So, are we really talking about a Toyota Prius drag racing? Is that what the world has come to? Actually, the better rhetorical question is, is that what the Prius has come to? And folks, the answer is yes.
For the record, the 2023 Toyota Prius Prime isn’t billed as a performance vehicle. However, it does have 220 horsepower on tap from its hybrid powertrain, consisting of a naturally aspirated 2.0-liter four-cylinder merged with a single electric motor. According to Toyota, that’s enough to send the Prius Prime to 60 mph in 6.6 seconds. That’s a touch quicker than a Honda Civic Si, and just a couple of tenths away from a Volkswagen GTI – two cars that do identify with the performance genre.
Gallery: 2023 Toyota Prius Prime
The crew at Throttle House on YouTube didn’t choose those two models for this three-way race. Instead, the sleek Prius faces the latest Subaru WRX and turbocharged Mazda3. As a refresher, Mazda brings 250 hp to the party with its boosted 2.5-liter four-pot. The Subie is also turbocharged and delivers a bigger punch, 271 hp to be exact. Also, both cars grip the tarmac with all-wheel drive whereas the Prius turns the front wheels here. It’s also the heaviest of the trio by a small margin, no doubt due to its hybrid powertrain. In short, the Toyota has a steep hill to climb.
We see two races in the short video, one from a standstill and another from a roll. To no great surprise, the turbocharged all-wheel-drive competitors blitz the Prius at the launch. The Mazda3 and WRX are capable of 60-mph sprints under six seconds, and both pull to an early lead. Here’s where things get interesting, however. No, the Prius doesn’t reel them back in. But they don’t really pull away, either. Okay, the Mazda stretches things out a bit, but the gap to the WRX remains constant. It’s a loss, but not by much.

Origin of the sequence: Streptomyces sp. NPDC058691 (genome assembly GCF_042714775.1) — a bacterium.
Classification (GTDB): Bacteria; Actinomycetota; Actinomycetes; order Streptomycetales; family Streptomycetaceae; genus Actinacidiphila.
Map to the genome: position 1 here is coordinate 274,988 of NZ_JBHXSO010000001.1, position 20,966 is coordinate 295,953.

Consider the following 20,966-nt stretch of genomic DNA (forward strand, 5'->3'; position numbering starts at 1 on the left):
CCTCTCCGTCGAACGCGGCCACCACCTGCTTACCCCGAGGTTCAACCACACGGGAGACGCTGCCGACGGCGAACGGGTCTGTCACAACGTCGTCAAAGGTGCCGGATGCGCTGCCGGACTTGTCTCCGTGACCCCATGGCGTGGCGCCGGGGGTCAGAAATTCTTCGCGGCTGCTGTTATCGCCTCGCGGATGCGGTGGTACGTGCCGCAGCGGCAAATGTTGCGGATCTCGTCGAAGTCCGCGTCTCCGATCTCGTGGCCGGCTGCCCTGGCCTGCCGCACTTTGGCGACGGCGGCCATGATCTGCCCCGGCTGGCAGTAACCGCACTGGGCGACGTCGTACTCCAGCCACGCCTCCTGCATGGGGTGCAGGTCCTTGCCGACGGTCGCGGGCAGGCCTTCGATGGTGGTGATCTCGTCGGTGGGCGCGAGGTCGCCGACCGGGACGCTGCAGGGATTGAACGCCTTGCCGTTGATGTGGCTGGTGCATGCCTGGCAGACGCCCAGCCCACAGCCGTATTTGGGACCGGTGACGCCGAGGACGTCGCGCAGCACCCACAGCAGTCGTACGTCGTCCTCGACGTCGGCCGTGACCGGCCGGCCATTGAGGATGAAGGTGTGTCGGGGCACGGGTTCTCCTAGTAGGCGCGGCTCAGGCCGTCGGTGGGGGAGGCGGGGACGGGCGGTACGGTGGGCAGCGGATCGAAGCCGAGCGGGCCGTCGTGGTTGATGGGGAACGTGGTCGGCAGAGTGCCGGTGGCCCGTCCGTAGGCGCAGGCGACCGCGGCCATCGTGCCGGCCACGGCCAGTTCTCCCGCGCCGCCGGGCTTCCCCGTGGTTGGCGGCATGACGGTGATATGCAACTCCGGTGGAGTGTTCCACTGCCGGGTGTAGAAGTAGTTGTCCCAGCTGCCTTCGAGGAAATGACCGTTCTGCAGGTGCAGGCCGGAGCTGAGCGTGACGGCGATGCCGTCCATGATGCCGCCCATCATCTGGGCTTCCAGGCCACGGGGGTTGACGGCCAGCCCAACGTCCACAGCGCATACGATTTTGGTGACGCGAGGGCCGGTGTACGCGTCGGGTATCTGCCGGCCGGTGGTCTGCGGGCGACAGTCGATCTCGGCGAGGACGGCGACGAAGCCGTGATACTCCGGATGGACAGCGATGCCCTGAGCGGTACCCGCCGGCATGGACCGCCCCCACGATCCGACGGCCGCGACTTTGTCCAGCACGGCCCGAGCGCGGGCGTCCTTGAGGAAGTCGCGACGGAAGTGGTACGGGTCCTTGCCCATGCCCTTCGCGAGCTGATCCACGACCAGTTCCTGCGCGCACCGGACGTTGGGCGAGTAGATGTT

That leads to the roll race, where the launch isn’t as critical. Sorry Prius fans, but it’s still not potent enough to nab a victory here. Whether it’s the extra weight, Toyota’s CVT battling a cogged Mazda automatic and a manual Subaru, or a lower power rating, the Prius still finishes last. But the gap is even smaller, barely a car length across the line. This from a vehicle with snazzy looks and a combined fuel mileage rating of 48 MPG on the highway. Color us impressed.
We aren’t saying the Prius Prime is a sleeper sedan. But it’s far from the humdrum poster child of anti-fun that it used to be. And we aren’t the only ones who think so.
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